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Controversial amendments discussed

By Mzia Kupunia
Monday, July 27
A group of lawyers, politicians and NGO representatives gathered at the RIA Novosti office on Friday to discuss the amendments to the law on Manifestations, Police and Administrative Offences adopted earlier this month. The amendments, which are soon to be signed by the President and thus come into force, have been criticised for being “antidemocratic” and called “a step away from democracy.”

The attendees claimed that the draft amendments should have been discussed publicly before being approved by Parliament. Otar Gamkrelidze, Professor of Law, said amendments such as increasing the punishment for committing an administrative offence to a 500 Lari fine or detention for up to three months made the law on Administrative Offences more like the Criminal Code. “This is absolutely unacceptable,” Gamkrelidze noted.

Former General Prosecutor and former MP Giorgi Meparishvili expressed his concerns about the amendments which give the police the right to use non-lethal weapons. He said non-lethal weapons were used on November 7, 2007 and May 6, 2009. Meparishvili said police did not have the right to use plastic bullets to disperse the demonstrators, but they did. “It has to be investigated who brought these special weapons into Georgia and who issued the order to use them during the incident at the Police Department,” he noted. Meparishvili said the Government’s statement that non-lethal weapons are widely used in European countries is a “lie”. He said there was “no necessity to make these amendments”. “Even most of the post-Soviet states don’t use non-lethal weapons,” he noted. “This is a step back and I guess it will have some serious negative consequences in the future,” Meparishvili added.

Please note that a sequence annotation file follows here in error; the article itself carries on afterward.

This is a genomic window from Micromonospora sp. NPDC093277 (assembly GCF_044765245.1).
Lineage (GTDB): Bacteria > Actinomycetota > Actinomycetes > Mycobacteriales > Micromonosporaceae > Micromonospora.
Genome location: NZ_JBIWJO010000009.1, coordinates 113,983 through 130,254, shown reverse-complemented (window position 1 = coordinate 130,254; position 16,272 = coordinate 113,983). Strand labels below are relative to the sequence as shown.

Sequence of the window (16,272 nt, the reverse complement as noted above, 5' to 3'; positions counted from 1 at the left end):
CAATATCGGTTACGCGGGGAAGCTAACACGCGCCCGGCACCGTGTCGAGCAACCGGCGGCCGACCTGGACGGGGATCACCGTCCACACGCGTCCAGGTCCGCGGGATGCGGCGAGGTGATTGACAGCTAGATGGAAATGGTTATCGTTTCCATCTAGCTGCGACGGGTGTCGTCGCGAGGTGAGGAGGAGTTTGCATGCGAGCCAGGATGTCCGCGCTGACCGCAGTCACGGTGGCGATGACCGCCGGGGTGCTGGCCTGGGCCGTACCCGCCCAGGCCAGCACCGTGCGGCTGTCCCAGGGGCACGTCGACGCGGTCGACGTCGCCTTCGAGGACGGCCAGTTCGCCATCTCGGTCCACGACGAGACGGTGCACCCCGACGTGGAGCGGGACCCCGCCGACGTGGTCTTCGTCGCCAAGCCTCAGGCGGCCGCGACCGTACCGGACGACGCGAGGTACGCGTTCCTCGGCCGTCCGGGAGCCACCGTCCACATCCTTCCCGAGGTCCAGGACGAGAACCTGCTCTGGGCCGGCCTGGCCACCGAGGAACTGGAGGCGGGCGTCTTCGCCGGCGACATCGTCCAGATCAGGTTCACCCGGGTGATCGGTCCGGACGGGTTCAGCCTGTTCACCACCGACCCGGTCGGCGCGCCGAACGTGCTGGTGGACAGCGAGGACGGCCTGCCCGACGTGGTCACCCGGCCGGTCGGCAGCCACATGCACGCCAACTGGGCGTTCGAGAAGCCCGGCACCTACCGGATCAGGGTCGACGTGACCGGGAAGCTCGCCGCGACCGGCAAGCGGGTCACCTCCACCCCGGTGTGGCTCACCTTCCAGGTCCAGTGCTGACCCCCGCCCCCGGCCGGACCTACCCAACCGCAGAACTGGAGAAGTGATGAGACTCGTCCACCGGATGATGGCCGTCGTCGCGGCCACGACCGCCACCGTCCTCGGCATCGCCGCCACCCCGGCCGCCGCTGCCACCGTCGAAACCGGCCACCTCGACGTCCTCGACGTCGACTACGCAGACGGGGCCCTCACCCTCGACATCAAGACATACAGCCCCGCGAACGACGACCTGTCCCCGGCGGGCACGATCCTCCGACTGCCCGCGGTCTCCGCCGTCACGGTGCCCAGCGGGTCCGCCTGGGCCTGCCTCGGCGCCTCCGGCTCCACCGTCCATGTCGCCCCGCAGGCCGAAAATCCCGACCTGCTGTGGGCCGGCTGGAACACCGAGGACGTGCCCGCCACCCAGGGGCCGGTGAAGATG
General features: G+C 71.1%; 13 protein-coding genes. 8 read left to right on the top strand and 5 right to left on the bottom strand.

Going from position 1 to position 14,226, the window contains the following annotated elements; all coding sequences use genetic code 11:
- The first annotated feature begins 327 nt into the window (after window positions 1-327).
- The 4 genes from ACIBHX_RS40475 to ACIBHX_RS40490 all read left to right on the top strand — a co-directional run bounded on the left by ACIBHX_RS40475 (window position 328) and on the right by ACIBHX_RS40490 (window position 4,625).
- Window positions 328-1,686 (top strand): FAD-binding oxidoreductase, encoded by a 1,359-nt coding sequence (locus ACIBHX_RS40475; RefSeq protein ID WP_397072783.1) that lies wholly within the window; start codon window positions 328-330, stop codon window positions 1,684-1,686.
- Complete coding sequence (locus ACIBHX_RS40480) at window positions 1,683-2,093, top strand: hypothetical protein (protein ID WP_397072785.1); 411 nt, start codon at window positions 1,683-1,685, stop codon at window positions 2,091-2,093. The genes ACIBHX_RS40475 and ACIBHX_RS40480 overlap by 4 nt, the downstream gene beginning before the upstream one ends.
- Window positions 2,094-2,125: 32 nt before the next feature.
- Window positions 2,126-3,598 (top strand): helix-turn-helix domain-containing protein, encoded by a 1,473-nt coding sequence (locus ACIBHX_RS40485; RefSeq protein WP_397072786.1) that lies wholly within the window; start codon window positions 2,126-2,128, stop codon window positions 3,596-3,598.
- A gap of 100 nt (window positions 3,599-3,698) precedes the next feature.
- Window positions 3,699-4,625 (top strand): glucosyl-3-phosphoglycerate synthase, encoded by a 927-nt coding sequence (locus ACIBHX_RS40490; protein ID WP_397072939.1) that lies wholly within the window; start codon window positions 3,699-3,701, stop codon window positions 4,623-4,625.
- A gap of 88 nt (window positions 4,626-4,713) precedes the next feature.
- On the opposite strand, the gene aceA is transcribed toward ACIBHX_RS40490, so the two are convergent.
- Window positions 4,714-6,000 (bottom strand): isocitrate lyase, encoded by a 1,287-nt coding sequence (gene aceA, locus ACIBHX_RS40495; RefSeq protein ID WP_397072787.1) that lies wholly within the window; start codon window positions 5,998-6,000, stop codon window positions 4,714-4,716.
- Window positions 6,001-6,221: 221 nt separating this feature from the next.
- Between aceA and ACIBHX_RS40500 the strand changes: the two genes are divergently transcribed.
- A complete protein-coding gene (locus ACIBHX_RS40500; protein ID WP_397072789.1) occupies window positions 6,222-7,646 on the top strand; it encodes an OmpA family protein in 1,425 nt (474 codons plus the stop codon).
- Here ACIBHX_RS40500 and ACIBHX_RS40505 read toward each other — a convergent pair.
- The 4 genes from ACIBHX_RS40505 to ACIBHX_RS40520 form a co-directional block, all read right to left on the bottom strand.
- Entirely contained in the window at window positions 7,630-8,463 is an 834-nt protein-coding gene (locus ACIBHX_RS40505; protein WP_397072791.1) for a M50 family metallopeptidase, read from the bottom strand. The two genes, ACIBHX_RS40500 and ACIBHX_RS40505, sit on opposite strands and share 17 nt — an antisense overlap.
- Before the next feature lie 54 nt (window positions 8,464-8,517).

Kakha Kukava, co-leader of the Conservative Party, suggested that the ruling administration should send the draft amendments to the Venice Commission before adopting them. He said the political aspect of adopting amendments to the law on Manifestations, Police and Administrative Offences is more important than its legal aspect. He said the Government knows there is a “big chance” of a new wave of protest rallies developing in Autumn. “These amendments are part of the solution to the protest rallies that the Government has planned. Its tragic mistake is that using force against demonstrators in September-October might lead to civil war in the country,” Kukava stated, adding that “these amendments could rebound on the Government and cause more protests.”

The Chairman of Law for People, Zakaria Kutsnashvili, said that the authorities will use the amendedments against their political opponents. “Soon we will see political prisoners among those detained for administrative misdemeanours if this law comes into force,” he noted. Kutsnashvili said one of the most concerning issues was that administrative offenders would be placed in preliminary detention cells at police stations, where there are no proper facilities for keeping prisoners for three months.